I was watching Anthony Bourdain: Parts Unknown this past weekend, specifically, the episode where Tony goes to visit Japan with the head chef and owner of Masa (from NYC), Masayoshi Takayama. (Not that it matters to this story but Masa is supposedly the most expensive restaurant in the USA where meals apparently cost $600 pp, not including drinks.) During a scene in the episode, Tony was sitting around a traditional Japanese indoor cooking fire (an “irori”), having delicious-looking food and drink with chef Takayama and some local friends, when Tony mentioned something about having a wonderful time. At this point, chef Takayama elaborated on a saying that I find beautiful.
“Ichi-go ichi-e”. “One time, one meeting”.
Ichi-go ichi-e (一期一会 “one time, one meeting”) is a Japanese four-character idiom (yojijukugo) that describes a cultural concept of treasuring meetings with people. The term is often translated as “for this time only,” “never again,” or “one chance in a lifetime.” The term reminds people to cherish any gathering that they may take part in, citing the fact that many meetings in life are not repeated. Even when the same group of people can get together again, a particular gathering will never be replicated, and thus, each moment is always once-in-a-lifetime.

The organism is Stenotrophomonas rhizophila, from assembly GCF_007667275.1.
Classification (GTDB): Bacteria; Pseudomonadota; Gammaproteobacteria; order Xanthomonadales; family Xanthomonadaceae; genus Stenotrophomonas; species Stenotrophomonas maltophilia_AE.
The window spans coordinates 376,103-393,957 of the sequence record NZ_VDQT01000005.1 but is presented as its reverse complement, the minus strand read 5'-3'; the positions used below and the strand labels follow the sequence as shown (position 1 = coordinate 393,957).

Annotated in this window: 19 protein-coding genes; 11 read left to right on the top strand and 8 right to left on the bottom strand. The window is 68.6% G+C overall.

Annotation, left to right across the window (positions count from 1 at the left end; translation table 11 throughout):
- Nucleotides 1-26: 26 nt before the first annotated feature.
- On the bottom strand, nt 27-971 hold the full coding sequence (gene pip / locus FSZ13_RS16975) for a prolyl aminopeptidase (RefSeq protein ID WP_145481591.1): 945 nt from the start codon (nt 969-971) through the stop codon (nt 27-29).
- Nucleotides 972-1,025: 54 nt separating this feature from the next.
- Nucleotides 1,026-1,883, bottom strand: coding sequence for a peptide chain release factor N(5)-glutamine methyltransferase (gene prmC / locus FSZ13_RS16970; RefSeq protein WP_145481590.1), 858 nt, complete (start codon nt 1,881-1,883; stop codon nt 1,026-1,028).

I find that in this life, we must try to cherish every moment we have with others. I admit, I am not often seen as the most sociable person in the world. It takes me a while to warm up to others, and others to warm up to me, at which point the people who were destined to like me, will (I hope) like me, and those whose personalities, communication styles, and interests are on a different wavelength, will do everything they can do remove themselves from ever crossing paths with me again.
But the point is, no matter what the final outcome of our temporary meetings are, we were together, interacting, in a particular place and time. And we should take time to appreciate the uniqueness of that moment, which can never be replicated again.
I am going to try to embrace this concept of life whether I’m traveling and making (mostly) temporary connections with others, or whether I’m home with family and friends. Just be in the moment, paying attention to the details of an interaction, memorizing and appreciating the moment that will never happen again.